And the “Most Unexpected Film of TIFF 2020” award goes to I Care a Lot, which sounds like a drama about elder abuse but is, in fact, a wildly dark, pitch black comedy about terrible people doing terrible things. Marla Grayson (Rosamund Pike at her most deliciously mean) is a professional guardian, a person appointed by the court to oversee the care of elderly patients with no family—or no family ruled competent enough—to take care of them. There is no veneer, from the opening scene when a desperate man (Macon Blair) accuses Marla of “kidnapping” his mother, it is apparent she is running a scam, taking advantage of even the slightest weaknesses to pry elderly patients with money from their families and then liquidate their assets while her “wards” rot in nursing homes. It’s absolutely morally repugnant and Pike is having the time of her life playing Marla. She hasn’t been this well served on screen since Gone Girl.


Written and directed by J Blakeson (The Disappearance of Alice Creed), I Care a Lot is UNBELIEVABLY mean-spirited, and Marla’s scam is just the tip of the iceberg. What she really wants is a “cherry”, an elderly person with a lot of money and no close friends or family, someone she can dump in a home and squeeze for every cent for years. She believes she finds this person in Jennifer Peterson (Dianne Wiest, also clearly having a ball), a nice old lady with no family or close friends, but a huge house and a fat retirement portfolio. On a pretext of forgetfulness, Marla has herself declared Jennifer’s guardian, and all seems to be working out for Marla. 

But then a jumpy taxi driver shows up at Jennifer’s house to take her somewhere, and suddenly Jennifer Peterson is not all she seems. Marla finds herself locked in battle with a surprisingly cunning old lady, and then a smarmy lawyer (Chris Messina) shows up to attempt to bribe her to let Jennifer go. You think Marla can’t get any worse, but then she is blatantly abusing an old lady and locking horns with a mob boss, Roman (Peter Dinklage, also relishing his role), and then people start dying and I Care a Lot becomes a game of one-upmanship between the worst people in the world. This is the kind of film where you root for everyone to die, because no one deserves to get what they want.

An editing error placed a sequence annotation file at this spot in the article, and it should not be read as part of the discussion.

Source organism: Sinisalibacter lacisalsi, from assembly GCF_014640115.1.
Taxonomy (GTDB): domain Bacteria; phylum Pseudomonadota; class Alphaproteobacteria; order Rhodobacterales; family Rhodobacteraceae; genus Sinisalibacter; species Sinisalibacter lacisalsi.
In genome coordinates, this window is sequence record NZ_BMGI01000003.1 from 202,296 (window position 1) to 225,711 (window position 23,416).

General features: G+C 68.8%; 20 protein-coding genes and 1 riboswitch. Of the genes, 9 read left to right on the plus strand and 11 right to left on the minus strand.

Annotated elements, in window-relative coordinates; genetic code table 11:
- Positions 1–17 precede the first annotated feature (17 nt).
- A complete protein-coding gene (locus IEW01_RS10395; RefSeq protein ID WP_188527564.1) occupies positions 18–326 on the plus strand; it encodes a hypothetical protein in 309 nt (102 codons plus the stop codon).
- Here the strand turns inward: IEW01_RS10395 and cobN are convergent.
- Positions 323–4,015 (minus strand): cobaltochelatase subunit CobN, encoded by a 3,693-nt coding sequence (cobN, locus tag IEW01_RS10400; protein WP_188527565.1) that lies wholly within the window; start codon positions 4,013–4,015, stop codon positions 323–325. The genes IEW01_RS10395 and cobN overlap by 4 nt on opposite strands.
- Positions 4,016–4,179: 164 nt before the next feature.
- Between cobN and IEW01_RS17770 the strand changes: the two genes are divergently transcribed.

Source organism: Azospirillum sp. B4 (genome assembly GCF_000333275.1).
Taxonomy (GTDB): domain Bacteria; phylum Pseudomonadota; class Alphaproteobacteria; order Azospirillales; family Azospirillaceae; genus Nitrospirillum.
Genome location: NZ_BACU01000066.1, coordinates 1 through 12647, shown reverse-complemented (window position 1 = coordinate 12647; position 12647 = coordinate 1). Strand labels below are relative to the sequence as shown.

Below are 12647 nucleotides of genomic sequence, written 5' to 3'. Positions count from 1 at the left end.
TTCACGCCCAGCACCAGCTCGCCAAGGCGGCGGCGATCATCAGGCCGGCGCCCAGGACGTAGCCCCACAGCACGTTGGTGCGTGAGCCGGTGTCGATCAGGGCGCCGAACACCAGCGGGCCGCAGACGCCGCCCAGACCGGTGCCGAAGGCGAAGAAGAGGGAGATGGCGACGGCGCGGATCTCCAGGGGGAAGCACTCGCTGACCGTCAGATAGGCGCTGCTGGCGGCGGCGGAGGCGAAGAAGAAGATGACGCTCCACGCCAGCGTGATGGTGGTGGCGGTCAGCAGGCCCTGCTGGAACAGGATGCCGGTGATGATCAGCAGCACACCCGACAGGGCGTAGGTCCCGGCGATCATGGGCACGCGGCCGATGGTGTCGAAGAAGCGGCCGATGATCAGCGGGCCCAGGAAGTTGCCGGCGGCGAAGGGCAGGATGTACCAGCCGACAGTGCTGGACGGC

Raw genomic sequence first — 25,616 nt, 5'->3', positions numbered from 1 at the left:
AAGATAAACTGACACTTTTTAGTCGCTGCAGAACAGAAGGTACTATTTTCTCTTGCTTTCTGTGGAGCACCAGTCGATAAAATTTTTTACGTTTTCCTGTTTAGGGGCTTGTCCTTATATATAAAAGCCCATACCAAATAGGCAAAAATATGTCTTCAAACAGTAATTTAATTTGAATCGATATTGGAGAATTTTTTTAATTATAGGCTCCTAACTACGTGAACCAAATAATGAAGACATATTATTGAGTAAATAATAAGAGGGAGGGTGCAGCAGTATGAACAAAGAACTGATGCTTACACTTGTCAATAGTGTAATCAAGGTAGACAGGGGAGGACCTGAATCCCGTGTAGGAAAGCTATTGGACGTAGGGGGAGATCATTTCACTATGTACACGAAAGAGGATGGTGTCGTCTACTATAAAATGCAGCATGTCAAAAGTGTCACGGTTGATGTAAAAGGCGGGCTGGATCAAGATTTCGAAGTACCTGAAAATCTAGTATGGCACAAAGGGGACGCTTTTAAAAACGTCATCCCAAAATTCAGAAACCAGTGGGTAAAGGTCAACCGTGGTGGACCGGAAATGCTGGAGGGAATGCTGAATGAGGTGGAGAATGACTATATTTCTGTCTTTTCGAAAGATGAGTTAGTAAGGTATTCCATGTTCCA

That makes the ending kind of a bummer, though, because I Care a Lot tacks on some moral payback the film really doesn’t need. Yes, you want everyone to die in a fire because every single character is despicable, but the whole point of the film is terrible people doing terrible things and getting away with it. Its repugnance is delicious, and there is already a kind of catharsis in enjoying rooting for the bad guy. Do you want Marla to win? Or Jennifer? Or Roman? Or do you want them all to get hit by a Mack truck? Any and all of those things! This is a film populated entirely by villains, and sometimes it’s fun to root for the villain. The moral coda feels conciliatory, a plea to not reject the film because it is so viciously, unapologetically amoral right up until the end.

Slight moral coda at the end aside, I Care a Lot is the kind of savage black comedy that comes along once in a great while and entertains as much as it enrages. The characters may be awful and you actively hope they all get eaten by sharks, but it is pure joy to watch a cast of this caliber sink their teeth into roles this meaty. We rarely get to see Pike—an icy blonde Hitchcock would have loved—indulge herself to this degree. Blakeson understands the power of her chilly presence and lets her go full ice queen in what is basically a “one last score” heist that goes horribly awry. And Dinklage hasn’t had this much to play since the trial of Tyrion Lannister, it’s nice to see his exact combination of foreboding and latent malice again. I Care a Lot is not going to be for everyone—it’s way too mean-spirited—but if you’re into crime capers featuring a cast of unrepentant assholes, then this is the film for you.